when i was in grad school i had a friend who told me he knew it was time to up his meds when he was reduced to tears by at&t commercials — you know, the “reach out and touch someone” ads with the catchy jingle and soft-edged images of loving children calling aging parents…that sorta thing.  he could barely stand to see, much less consider, such intensely desired human contact,  or the longing and affection that are implied by wanting to reach out, or even the idea that someone was there to be touched on the other end. it was just too much for him.

for my part, insensitive girl that i was, i thought crying over a television commercial was bathetic. i was also young and inexperienced enough in things that really matter that i thought meds were for fools who couldn’t get ahold of their lives. (i’ve learned, in mostly hard way(s), to stop being such a judgmental bitch.)

one of the ways i’ve learned this lesson is by going through the early roller-coaster days of pregnancy upwards of half-a-dozen times. in later stages, when my nausea is so unbearable that thinking about food makes me dry-heave, i am unable to watch shows like 24 or csi: anything with fast camera-cutting-action and bodily trauma (not to mention gore) sends my head and tummy spinning. but in these early stages? yeah, you guessed it: tv makes me cry.

over the weekend i could barely get myself out of bed, i was so weighed down with exhaustion and nausea. so i did something i hope will not become a habit (but which may, in which case i will have to learn, once again, not to be so damn judgmental): i hunkered down with m in front of the tv and watched movies — ones we’ve dvr’d and really need to erase but which i feel i should watch first. during the movie-fest m was content to play with me and occasionally glance at the action on the screen. but me? i was fighting tears the whole time.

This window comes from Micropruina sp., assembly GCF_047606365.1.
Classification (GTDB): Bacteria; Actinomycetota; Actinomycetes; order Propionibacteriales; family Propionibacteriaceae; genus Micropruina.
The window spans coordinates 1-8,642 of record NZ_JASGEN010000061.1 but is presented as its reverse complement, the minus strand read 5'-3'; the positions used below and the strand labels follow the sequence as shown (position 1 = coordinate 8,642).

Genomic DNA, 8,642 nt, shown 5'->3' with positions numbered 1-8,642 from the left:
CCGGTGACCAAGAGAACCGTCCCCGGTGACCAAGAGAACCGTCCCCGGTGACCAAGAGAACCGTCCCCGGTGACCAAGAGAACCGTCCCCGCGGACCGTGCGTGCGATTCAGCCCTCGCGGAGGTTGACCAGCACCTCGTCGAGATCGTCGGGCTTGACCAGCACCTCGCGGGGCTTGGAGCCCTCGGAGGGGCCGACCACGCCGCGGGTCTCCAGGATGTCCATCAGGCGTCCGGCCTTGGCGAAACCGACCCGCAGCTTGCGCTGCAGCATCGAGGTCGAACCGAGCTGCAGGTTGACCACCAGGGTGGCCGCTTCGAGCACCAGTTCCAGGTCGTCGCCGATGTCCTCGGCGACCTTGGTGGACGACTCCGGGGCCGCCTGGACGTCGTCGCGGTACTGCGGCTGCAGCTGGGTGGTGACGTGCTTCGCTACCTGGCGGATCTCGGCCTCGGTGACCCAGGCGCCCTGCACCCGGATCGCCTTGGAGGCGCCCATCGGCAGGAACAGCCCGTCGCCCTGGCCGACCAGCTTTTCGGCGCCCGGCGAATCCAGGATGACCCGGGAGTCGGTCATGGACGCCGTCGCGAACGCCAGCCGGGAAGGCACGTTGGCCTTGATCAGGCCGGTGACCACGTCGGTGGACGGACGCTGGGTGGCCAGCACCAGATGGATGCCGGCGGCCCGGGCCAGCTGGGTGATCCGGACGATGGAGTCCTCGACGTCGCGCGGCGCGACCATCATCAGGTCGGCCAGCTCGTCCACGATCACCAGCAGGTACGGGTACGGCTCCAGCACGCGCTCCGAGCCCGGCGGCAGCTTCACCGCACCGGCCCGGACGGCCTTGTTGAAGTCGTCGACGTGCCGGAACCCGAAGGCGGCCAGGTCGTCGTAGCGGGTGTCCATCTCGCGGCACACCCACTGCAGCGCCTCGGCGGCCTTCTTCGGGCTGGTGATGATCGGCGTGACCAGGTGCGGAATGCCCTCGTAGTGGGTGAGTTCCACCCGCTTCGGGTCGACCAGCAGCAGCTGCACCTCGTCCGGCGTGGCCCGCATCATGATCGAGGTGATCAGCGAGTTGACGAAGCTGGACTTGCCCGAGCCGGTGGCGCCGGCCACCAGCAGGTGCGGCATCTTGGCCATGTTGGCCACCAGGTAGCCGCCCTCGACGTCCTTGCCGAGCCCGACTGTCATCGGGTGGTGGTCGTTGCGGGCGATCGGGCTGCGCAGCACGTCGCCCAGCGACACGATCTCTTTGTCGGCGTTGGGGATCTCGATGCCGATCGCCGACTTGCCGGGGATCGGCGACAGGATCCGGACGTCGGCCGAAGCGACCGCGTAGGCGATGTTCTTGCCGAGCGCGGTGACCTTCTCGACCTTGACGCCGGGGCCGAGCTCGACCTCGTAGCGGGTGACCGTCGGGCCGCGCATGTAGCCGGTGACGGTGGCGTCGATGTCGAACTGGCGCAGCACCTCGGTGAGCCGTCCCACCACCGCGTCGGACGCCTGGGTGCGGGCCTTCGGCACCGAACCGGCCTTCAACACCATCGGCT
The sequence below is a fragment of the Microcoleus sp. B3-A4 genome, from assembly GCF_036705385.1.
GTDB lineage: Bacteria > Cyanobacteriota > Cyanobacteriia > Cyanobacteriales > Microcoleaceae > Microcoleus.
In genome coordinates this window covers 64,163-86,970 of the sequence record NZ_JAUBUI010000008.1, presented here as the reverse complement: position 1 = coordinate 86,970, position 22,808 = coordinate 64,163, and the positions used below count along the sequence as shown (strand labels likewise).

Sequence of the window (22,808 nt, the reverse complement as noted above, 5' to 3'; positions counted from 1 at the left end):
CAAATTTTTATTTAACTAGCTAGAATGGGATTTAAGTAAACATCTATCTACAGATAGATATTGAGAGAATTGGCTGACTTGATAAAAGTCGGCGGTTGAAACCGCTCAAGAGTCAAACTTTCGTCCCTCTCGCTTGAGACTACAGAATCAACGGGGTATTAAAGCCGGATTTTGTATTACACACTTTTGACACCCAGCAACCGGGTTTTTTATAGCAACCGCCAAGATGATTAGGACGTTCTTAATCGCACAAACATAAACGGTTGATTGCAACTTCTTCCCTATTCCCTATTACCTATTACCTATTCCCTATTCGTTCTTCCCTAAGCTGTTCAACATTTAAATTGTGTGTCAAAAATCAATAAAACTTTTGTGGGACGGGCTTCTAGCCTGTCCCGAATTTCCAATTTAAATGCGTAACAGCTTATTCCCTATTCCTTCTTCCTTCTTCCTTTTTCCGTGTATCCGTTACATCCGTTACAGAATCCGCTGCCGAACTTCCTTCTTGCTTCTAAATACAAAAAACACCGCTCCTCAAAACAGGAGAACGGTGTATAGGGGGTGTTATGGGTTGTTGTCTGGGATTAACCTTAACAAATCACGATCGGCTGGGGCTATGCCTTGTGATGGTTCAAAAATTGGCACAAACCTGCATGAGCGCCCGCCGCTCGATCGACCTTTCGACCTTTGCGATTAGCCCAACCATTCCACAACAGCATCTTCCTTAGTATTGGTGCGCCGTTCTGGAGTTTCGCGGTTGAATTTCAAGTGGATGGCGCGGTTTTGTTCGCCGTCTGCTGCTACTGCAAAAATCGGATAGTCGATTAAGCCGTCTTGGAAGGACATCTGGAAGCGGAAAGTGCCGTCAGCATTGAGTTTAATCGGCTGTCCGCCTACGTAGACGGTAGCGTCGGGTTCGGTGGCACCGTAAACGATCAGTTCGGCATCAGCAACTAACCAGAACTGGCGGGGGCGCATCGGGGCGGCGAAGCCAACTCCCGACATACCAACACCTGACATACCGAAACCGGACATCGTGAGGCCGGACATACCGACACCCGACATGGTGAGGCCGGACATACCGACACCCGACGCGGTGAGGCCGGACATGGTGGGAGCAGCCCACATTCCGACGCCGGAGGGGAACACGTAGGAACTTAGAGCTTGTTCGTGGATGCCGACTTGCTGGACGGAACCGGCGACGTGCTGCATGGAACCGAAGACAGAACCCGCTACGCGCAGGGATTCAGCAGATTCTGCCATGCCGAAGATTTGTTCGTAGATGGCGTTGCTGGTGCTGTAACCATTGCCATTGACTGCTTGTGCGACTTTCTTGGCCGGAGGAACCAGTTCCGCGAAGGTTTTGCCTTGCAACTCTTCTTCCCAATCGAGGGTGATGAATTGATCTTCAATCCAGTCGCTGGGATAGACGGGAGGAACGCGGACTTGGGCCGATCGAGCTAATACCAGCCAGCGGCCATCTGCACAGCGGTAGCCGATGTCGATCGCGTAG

it didn’t help that because i said so depicts countless scenes of a mother and her three beautiful, successful, happy daughters having a great time doing girly stuff: trying on clothes, going shoe-shopping, singing together in what was obviously a long-standing family tradition. when i wasn’t despairing because my relationship with my  own mother isn’t like that, i was feeling sorry for myself that two of my three daughters are dead. if they had lived, would we all grow up to actually have fun in dressing rooms instead of feeling anxious because we don’t like the way we look in the mirrors? would we really have enough joie de vivre to try on ridiculous, totally impractical shoes and imagine the kinds of places where we might want to wear them?

it didn’t matter, not one jot, that i understand the power of images and the pull of stereotypes and the simplicity of movie-life and that none of those things ever ever mirror our realities but instead play on them in mutiple ways designed to make us feel bad, mostly so we will change our lives by purchasing some sort of something. nor did it matter that i am so happy and even, dare i say it, relieved that i am NOT close to my mother, since i have learned over many sad and difficult years that it’s not that she doesn’t like me, per se, it’s that she doesn’t like women, and so there isn’t ever really any getting close to her and if you do, by chance, move in and decrease some of that space she will eventually make you pay for it in some public and painful way. nor did it help that i know my kid(s) and i will have our own traditions and ways of being happy together — nor even that m and i already have our own traditions and ways of being happy together. i could go so far as to remember that i don’t need to look forward to one day being nostalgic, i can enjoy what i have because in many ways it’s very, very good.

but i still cried. i couldn’t help it. i couldn’t intellectualize or joke or insult my way out of it.

and don’t get me started on the last holiday, when ll cool j flies from new orleans to prague to find queen latifah and tell her he loves her and wants to spend every last minute of her life with her, even though she is dying and they might only have a few days…and then they find out that she ISN’T dying and oh boy, hold the phone, but the tears fell fast and hard.

it’s strange to have so little control over my emotions, and to cry so easily, and to cry over things that are touching but so obviously contrived. but it’s hard, too. there is some comfort in the knowledge that it’s a great sign for me, that combined with the nausea and exhaustion it means the pregnancy is progressing well. and there is some comfort in the reminder that i have to remember that what my body is doing is beyond my control, that i have to let go and let my body do its thing. (there is not much comfort in the knowledge that sometimes what my body does is terrible and heartbreaking, but i’m learning to live with that, too.) but i guess for now i can cry at the movies and hope that that’s the worst thing i have to cry about for a long, long time to come.